Want real tech innovation and growth? Think heartland, not coasts


By Nicholas Lalla

The story of the first successful PC began not in some garage in Northern California or on a leafy college campus in Cambridge, Massachusetts. It was actually in Oklahoma. Here in the heartland, an Oklahoma State University graduate student named Ed Roberts was given access to a massive IBM 1620 computer and became enamored with the idea of computers helping us perform daily tasks. He took that interest and his technical skills and moved to New Mexico, started a company that sold model rockets and calculators, and eventually started marketing DIY Altair 8800 computer kits to hobbyists.

He called the company Micro Instrumentation and Telemetry Systems (MITS). Bill Gates, still in college, and Paul Allen, who was working for Honeywell, expressed interest in coding for the computer. They soon became employees and later had a software licensing agreement with MITS. They liked Roberts’s product and his penchant for names, and when they launched their own company to sell the BASIC software they created for Altair, they called it, naturally enough, Microsoft.

This story isn’t just a sweet bit of historical trivia: It’s a pretty good roadmap for the future of American innovation. Put bluntly, if you want to know how America can continue to meet the challenges of global competition, foster innovation, and thrive, the answer comes down to five simple words: Make tech in the heartland.

Just brush up on your tech history—admittedly not something a future-forward industry likes to do—and you’ll see that Oklahoma was the home or birthplace of inventors for corporate voicemail, pressurized flight suits, coin-operated parking meters, and other game-changing inventions that came to life. Sure, Silicon Valley is known for its innovation, but consider the crucial advantages of the Midwest.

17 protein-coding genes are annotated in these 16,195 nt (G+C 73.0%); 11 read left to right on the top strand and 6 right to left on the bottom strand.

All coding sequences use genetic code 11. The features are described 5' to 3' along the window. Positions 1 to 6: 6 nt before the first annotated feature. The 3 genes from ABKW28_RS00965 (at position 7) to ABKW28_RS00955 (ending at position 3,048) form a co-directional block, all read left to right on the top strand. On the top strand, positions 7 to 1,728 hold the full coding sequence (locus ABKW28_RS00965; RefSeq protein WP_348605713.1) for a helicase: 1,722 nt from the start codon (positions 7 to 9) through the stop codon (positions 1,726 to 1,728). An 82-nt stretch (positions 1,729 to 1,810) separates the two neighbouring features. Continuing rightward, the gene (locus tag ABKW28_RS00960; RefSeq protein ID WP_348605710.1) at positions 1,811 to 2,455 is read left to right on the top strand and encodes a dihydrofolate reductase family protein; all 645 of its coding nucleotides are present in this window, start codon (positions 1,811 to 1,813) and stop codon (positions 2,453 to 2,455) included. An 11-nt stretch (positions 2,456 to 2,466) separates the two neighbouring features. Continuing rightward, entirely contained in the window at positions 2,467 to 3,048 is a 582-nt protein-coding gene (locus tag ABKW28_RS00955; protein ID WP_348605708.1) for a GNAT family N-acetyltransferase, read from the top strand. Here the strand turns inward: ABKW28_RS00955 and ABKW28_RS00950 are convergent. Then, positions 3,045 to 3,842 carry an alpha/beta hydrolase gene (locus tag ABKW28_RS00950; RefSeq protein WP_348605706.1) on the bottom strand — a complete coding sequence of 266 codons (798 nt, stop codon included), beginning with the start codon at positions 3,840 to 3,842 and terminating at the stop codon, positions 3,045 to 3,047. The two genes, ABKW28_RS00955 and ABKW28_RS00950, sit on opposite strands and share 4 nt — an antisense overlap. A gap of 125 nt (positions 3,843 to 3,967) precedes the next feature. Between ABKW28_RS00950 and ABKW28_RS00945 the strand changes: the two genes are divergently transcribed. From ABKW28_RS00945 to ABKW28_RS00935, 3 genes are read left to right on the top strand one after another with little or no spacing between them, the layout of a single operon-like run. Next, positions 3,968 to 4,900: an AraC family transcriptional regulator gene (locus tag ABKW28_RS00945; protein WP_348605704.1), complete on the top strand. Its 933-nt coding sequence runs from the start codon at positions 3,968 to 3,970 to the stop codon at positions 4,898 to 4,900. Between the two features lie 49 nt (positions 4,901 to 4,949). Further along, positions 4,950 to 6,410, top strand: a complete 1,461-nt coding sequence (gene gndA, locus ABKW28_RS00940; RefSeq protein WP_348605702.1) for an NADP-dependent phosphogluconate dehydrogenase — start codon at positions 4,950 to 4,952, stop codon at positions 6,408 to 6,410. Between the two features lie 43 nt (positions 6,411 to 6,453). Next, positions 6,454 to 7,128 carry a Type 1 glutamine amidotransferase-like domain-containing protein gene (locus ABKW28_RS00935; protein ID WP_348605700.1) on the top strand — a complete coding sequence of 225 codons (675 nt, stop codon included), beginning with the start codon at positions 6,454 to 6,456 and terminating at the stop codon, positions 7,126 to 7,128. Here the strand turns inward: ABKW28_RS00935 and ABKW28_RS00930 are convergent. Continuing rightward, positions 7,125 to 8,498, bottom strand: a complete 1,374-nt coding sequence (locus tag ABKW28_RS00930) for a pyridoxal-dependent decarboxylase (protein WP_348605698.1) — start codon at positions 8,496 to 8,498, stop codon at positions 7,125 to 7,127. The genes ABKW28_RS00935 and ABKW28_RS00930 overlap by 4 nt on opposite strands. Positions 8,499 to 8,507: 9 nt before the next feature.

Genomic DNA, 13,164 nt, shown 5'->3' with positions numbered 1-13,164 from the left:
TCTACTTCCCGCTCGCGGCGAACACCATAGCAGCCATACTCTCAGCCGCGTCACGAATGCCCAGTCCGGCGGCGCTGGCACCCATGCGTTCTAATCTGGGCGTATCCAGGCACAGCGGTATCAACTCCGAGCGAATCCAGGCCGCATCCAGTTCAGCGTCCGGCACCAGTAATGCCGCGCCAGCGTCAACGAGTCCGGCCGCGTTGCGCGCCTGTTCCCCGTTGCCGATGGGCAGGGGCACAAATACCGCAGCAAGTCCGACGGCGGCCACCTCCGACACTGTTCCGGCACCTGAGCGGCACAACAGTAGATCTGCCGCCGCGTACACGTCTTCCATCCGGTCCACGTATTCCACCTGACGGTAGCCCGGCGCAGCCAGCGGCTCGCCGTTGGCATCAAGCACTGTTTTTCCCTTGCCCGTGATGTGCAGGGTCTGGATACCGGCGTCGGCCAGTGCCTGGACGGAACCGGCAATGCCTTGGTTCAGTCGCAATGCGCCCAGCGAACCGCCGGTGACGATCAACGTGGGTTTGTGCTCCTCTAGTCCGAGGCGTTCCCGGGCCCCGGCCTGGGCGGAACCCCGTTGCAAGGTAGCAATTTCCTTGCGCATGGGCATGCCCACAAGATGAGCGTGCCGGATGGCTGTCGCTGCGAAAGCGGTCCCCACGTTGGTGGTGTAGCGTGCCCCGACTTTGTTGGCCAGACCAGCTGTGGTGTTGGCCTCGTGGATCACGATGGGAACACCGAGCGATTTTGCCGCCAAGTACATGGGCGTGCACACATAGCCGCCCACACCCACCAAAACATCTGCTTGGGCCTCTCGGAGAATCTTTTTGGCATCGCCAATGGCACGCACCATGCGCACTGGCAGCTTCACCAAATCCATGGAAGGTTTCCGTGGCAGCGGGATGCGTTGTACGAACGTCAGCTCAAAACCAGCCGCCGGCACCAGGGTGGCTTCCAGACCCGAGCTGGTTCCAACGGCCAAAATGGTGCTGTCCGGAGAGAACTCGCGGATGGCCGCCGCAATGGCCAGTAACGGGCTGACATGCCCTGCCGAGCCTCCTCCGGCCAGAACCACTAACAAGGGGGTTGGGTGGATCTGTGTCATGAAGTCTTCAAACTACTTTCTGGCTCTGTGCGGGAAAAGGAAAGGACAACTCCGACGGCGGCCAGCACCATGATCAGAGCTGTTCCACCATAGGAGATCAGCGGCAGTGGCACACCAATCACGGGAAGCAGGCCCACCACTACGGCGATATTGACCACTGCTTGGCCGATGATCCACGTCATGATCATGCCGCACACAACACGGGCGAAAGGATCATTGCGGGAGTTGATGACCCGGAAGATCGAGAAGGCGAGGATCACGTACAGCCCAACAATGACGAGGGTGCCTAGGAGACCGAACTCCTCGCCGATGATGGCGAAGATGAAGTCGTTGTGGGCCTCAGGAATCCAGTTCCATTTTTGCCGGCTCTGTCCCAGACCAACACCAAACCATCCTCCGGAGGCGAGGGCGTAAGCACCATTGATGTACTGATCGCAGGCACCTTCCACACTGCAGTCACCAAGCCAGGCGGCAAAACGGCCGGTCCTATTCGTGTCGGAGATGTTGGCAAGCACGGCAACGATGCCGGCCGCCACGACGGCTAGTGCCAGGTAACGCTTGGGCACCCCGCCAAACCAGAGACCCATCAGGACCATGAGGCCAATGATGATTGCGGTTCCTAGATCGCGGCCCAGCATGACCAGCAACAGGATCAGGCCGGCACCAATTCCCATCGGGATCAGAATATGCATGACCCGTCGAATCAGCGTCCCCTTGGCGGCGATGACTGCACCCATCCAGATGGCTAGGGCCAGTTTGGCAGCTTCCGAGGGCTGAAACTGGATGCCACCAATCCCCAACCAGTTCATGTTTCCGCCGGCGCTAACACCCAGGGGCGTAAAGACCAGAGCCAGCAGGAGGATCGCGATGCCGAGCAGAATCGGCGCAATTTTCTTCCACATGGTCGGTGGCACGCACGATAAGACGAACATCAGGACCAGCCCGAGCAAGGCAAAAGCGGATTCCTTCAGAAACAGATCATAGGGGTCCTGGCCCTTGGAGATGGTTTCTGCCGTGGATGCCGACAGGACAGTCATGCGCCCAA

Rethink what you know about the heartland

First, we know how to make things. Everyone knows that the Model T launched the American automobile industry in 1903 and reshaped everything about the nation. It gave us highways and amplified our economic might, but it wasn’t built in Manhattan or Los Angeles. It came out of Detroit. Also created in the middle of the country? Binocular microscopes (Louisiana, 1852), television (Idaho, 1927), heart monitors (Montana, 1962), and much more, including pioneering developments in energy tech and advanced aerial mobility.

Now that COVID-19 and the resulting supply chain crises showed us all the crucial strategic value of making things here in the United States, it’s only natural that we turn to this region that has such a strong tradition of building and innovating, and with the needed infrastructure.

Second, we have the brainpower. Sure, the coasts boast elite schools. But when you have a cluster of industries like oil, gas, and aerospace—which require a concentration of scientific-minded people—you’re particularly well-positioned to spawn Big Tech innovation.